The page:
In an interview with Channel 7 in early March, Bol speculated it could be a Sudanese gift:

It’s in our genetics, of course. We’re fitter, we’re faster, we’re more resilient because of how much we’ve been through and been through. It’s our genetics, it’s who we are. We can get back into shape pretty quickly; (it) doesn’t mean we cheat. It’s how we were born.

While there have been studies on the effect of ethnicity in patients undergoing synthetic EPO treatment, it is not known whether there are ethnic variations in EPO production among elite athletes.

Bol won a silver medal in the men’s 800m final at the 2022 Commonwealth Games.
Dean Lewins/AAP

There are several ways to make synthetic EPO and the source materials also vary. So identifying variations in what falls within the “normal” range and what is synthetic EPO is becoming increasingly difficult.

Synthetic EPO is also made by legitimate manufacturers as it is used to help some patients chronic anemia (who do not have enough healthy red blood cells).

Research suggests that even legitimate products can differ significantlylet alone what is produced on the black market.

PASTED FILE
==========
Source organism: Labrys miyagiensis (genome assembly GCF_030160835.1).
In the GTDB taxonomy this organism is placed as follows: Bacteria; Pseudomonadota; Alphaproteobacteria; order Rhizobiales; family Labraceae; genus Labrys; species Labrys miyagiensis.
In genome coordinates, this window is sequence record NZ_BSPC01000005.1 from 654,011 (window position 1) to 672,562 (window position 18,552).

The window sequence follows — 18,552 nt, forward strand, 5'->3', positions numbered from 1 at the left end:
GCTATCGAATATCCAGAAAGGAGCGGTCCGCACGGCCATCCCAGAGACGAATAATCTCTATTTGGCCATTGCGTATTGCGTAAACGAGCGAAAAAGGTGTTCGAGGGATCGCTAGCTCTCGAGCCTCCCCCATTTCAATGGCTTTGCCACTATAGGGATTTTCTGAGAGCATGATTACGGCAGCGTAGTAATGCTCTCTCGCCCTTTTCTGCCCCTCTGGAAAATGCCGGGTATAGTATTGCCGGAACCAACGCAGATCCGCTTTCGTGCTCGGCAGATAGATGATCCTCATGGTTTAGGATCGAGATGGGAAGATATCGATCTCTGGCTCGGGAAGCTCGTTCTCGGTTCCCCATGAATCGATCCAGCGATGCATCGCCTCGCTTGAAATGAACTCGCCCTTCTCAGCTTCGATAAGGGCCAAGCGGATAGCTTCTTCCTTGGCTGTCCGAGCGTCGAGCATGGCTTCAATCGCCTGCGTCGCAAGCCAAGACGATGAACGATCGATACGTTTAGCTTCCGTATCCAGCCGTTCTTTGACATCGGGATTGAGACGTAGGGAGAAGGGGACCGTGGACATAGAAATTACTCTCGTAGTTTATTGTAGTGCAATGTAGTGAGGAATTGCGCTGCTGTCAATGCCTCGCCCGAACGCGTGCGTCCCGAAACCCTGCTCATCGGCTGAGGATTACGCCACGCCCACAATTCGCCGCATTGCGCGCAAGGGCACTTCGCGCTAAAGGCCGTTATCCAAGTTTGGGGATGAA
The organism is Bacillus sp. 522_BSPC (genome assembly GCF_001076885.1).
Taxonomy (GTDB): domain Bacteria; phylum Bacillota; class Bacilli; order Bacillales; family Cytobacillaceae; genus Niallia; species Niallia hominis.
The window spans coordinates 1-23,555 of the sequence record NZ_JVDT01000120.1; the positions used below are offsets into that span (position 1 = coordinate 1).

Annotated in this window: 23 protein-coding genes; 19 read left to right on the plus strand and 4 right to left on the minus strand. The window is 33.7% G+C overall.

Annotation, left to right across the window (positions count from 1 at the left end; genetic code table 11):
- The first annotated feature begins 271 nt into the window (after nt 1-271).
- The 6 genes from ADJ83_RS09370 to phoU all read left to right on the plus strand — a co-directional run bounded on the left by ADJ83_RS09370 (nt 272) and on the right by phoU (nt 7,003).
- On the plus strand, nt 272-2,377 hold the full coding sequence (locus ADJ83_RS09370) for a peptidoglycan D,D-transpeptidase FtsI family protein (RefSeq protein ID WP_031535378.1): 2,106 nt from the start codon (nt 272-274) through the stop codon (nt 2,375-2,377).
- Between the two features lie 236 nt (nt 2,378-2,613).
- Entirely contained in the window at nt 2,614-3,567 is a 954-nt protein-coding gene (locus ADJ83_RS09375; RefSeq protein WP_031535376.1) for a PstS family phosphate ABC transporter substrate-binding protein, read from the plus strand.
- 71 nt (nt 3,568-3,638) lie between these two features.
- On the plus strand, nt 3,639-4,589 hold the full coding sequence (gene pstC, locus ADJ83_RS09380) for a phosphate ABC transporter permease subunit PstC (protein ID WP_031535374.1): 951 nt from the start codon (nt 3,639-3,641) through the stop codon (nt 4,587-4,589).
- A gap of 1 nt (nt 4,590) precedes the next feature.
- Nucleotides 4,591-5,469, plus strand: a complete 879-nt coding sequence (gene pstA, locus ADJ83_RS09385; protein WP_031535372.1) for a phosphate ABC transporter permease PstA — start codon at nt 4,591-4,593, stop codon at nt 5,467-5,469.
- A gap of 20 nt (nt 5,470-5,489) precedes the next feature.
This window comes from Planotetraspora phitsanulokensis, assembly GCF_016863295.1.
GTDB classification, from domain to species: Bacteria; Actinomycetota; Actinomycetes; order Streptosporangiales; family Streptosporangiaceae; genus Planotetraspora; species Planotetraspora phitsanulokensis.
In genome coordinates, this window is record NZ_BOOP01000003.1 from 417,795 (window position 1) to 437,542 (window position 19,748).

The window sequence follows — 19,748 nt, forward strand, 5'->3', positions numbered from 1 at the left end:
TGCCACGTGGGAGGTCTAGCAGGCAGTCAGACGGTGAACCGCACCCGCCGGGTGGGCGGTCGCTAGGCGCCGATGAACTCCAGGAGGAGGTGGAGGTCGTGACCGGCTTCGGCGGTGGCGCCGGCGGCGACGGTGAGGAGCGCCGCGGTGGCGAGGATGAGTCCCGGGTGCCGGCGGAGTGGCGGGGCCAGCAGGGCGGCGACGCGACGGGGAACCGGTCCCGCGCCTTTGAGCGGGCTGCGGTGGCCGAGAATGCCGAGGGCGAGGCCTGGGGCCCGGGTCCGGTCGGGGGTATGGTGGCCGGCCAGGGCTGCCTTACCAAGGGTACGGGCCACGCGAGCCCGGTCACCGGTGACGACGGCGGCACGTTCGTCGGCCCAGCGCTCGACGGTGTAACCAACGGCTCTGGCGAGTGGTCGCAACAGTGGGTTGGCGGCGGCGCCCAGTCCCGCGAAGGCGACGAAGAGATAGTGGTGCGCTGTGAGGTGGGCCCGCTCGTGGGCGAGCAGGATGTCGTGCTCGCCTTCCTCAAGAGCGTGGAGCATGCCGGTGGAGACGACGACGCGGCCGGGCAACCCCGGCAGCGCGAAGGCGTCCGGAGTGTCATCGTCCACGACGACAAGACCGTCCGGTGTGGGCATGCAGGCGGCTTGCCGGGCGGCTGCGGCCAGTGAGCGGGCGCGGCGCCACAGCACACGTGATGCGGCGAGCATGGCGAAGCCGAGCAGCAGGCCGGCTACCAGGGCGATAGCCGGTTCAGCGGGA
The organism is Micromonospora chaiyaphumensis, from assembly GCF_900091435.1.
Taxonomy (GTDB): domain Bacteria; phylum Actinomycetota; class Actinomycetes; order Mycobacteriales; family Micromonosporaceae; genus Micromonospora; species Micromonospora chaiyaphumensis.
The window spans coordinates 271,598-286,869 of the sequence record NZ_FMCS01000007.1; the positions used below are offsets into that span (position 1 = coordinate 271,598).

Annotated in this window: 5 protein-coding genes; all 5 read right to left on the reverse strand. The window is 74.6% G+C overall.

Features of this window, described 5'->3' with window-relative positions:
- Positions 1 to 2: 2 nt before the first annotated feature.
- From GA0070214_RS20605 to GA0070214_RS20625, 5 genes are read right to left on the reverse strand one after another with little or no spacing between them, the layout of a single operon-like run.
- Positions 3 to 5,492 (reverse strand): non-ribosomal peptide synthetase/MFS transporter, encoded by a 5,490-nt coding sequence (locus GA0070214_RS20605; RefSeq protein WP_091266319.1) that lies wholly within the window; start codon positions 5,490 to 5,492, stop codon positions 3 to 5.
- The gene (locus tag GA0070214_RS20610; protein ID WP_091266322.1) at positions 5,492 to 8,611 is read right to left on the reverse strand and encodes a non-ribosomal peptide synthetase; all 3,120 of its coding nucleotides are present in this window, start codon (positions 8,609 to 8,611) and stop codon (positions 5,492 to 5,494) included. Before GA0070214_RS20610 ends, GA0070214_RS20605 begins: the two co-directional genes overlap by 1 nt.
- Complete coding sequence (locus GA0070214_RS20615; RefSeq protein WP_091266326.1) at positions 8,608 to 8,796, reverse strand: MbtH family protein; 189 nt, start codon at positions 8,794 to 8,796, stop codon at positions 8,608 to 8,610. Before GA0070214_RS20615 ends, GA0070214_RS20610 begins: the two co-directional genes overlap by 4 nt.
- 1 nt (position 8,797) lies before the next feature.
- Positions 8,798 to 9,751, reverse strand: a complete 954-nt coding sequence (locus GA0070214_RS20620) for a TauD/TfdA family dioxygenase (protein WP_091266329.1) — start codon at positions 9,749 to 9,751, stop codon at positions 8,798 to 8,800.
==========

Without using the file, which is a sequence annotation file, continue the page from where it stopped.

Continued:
The different methods of manufacturing synthetic EPO seem to cause problems in identifying synthetic EPO and in interpreting the results of analyses.

So it is possible that naturally occurring EPO looks (incorrectly) as if it is a variation of one of the synthetic EPO products.

A ‘catastrophic blunder’?

Bol’s legal team, in a letter to Sport Integrity Australia, said that “inexperience and incompetence at the Australian Sports Drug Testing Laboratory (ASDTL) led to an incorrect determination”, accusing Sport Integrity Australia of making a “catastrophic blunder”.

David Chen, of the University of British Columbia, suggested that the World Anti-Doping Agency’s (WADA) method of testing for synthetic EPO should be changed, including for the amount of urine used in the analysis. Under WADAs regulationsis it possible to challenge the validity of the tests.

Quoted in the letter, Chen said all tests performed for Bol used 15 ml of urine, but that “an experienced lab worker should have understood that this was the upper limit”.

While this means the lab followed WADA guidelines, Chen’s concern is that “for many athletes, this amount is too high.”

What is not explained in the letter, at least in what is publicly available, is why 15 ml of urine is too much for “many athletes”.

Read more: Snubbing Chinese swimmer Sun Yang ignores flaws in anti-doping system

Technically, the Bol investigation could be closed because the B sample did not confirm the A sample, so the evidence may be insufficient to comfortably establish a doping violation.

However, Sport Integrity Australia will no doubt be just as excited as Bol and his team to get to the bottom of this.

It is important for all athletes, and for confidence in the anti-doping system, that the validity of the EPO test and the interpretation of the analysis can be transparently relied upon.